About One DNP

I earned my "terminal practice" degree in nursing from the University of Tennessee Health Sciences Center in a journey of excitement and challenge. It inspired me to advocate for an all encompassing clinical credential rather than continuing the hodgepodge of nonsensical initials. I hope these entries will provide entertainment and insight into the Doctor of Nursing Practice experience, which will soon be the entry standard for all advanced practice nurses.

Tuesday, March 29, 2011

Direct from the Policy & Leadership Blackboard: Social Media Ethics

From couponing and microblogs to wikis and networking, social media is all the rage. MD personalities like Oz, Mercola, and Phil, not to mention high-profile facilities like Mayo and Cleveland are all over Facebook and Twitter dispensing health and wellness advice to the masses. Yet some physicians have had some difficulty adapting to the personal privacy and boundary issues of the new medium, which is surprising for a discipline trained to put beepers and unlisted phone numbers between patient and provider. A study on Twitter use among physicians reveled violations in patient privacy, use of derogatory, profane, and sexually explicit content, unsupported medical claims, and advice in contrast to standards of care (Chretien, Azar, & Kind, 2011). The AMA (2010) has created a policy statement on professionalism in the use of social media highlighting some on the unique personal and professional considerations as well as potential benefits of social media use.

But what about the nursing organizations and the individual (and decidedly non-phenomenon) nurse practitioner?  Despite it's own engagement in multiple mediums, all the ANA has advised is a generic call to follow the code of ethics (American Nurses Association, 2010),  specifically the sections on conflict of interest, accountability for judgement and action, professional growth and maintenance of competency, and preservation of integrity and  (American Nurses Association, 2001)."  Behavior online is not necessarily analogous to behavior in person or even over the phone. Should you "friend" patients, coworkers, or students, and if you do, are you responsible for knowing and responding to their posts? Imagine one of your patients posts suicidal statements on a social media site and you see it. Students may post negative comments on your class or violate the school honor code. Coworkers who begged you to cover when their child is sick may post pictures from Fiji the same day. While some scenarios seem like cut-and-dry common sense, others require professional guidance in terms of best practice.  Moreover, no precedent has been set in regard to liability, and there are plenty of legal considerations in terms of confidentiality, nonmaleficence, veracity, solicitation, and malpractice.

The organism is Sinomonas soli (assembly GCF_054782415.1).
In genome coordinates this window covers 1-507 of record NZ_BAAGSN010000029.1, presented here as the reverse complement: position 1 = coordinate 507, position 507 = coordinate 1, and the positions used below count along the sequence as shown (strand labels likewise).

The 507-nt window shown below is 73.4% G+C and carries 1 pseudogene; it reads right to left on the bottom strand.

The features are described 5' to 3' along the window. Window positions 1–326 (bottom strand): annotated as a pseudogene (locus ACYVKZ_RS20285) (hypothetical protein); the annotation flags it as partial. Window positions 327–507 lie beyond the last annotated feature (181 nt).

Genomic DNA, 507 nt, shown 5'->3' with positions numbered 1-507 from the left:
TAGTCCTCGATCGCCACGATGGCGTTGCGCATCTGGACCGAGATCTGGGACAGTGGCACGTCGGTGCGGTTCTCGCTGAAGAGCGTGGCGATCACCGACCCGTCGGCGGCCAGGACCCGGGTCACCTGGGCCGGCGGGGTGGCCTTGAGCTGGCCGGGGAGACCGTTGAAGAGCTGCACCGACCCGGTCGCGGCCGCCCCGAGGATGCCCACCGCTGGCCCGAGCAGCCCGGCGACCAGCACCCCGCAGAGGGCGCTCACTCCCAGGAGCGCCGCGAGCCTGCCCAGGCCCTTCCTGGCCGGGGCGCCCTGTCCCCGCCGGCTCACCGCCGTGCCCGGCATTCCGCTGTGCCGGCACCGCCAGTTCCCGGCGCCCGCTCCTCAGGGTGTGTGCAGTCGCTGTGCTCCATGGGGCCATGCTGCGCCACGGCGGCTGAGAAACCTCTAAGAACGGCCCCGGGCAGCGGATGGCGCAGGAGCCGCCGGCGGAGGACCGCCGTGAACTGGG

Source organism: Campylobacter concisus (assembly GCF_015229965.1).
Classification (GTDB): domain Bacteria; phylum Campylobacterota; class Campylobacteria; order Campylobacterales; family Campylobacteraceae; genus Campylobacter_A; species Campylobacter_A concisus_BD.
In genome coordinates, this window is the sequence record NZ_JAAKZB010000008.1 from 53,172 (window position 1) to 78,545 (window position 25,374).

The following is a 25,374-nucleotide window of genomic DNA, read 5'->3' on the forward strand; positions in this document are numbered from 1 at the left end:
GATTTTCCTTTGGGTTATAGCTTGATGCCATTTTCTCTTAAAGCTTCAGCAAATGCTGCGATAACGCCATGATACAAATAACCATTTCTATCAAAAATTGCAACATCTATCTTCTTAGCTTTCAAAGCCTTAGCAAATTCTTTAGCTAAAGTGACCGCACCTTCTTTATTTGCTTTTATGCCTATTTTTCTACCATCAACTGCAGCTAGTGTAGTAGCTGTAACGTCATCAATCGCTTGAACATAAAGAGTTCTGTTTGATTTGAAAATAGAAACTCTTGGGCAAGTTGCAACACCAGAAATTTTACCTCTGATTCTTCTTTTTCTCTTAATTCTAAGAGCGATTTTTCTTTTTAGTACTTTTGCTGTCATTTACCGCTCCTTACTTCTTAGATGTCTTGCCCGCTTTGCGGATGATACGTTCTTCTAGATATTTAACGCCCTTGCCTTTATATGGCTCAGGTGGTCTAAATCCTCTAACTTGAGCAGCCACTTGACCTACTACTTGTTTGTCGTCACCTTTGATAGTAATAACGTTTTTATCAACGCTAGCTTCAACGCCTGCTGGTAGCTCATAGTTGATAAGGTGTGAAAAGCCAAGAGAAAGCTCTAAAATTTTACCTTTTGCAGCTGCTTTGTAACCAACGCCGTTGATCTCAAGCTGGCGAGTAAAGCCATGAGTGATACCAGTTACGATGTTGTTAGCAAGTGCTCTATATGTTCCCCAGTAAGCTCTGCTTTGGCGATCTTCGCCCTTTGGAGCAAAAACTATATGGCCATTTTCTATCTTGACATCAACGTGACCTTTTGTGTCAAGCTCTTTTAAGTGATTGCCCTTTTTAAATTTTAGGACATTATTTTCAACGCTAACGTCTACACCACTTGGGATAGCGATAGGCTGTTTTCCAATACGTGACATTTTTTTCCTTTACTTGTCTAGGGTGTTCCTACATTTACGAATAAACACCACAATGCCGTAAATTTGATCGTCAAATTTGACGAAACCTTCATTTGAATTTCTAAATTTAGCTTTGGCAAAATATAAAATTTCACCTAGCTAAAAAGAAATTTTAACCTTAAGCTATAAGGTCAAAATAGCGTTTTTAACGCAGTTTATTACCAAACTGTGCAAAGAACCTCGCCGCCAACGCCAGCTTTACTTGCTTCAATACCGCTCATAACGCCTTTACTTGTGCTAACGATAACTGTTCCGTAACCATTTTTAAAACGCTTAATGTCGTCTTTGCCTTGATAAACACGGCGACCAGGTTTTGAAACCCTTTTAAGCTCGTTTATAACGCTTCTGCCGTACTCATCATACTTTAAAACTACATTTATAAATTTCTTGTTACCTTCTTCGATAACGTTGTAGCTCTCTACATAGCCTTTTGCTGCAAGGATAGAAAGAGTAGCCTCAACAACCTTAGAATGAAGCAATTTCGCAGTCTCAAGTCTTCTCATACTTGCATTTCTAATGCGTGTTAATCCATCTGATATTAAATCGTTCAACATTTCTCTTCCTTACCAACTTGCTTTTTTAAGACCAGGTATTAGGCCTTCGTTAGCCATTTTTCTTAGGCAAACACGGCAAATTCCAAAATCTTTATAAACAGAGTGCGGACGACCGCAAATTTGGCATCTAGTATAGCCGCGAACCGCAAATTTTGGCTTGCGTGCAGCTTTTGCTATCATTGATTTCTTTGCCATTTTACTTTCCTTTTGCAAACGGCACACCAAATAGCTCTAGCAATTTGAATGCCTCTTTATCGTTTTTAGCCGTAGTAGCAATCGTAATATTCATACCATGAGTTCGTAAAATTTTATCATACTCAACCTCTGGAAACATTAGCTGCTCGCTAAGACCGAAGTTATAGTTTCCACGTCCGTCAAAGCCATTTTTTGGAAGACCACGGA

I personally use social media extensively as a way to promote my business and the profession and plan to continue to do so. Carefully. I think it is important that the ANA address this specific topic in the next edition of the code of ethics to provide a basis of guidance and support for nurses. I would much rather see our governing body set the precedent than the winning attorney of the first lawsuit.

American Medical Association. (2010). AMA Policy: Professionalism in the Use of Social Media.
American Nurses Association. (2001). Code of ethics for nurses with interpretive statements. Silver Spring, MD: ANA.
American Nurses Association (2010). House of Delegates resolution: Social networking and the nurse. Kansas Nurse, 85(6), 21-21.
Chretien, K. C., Azar, J., & Kind, T. (2011). Physicians on Twitter. JAMA: Journal of the American Medical Association, 305(6), 566-568. 

No comments:

Post a Comment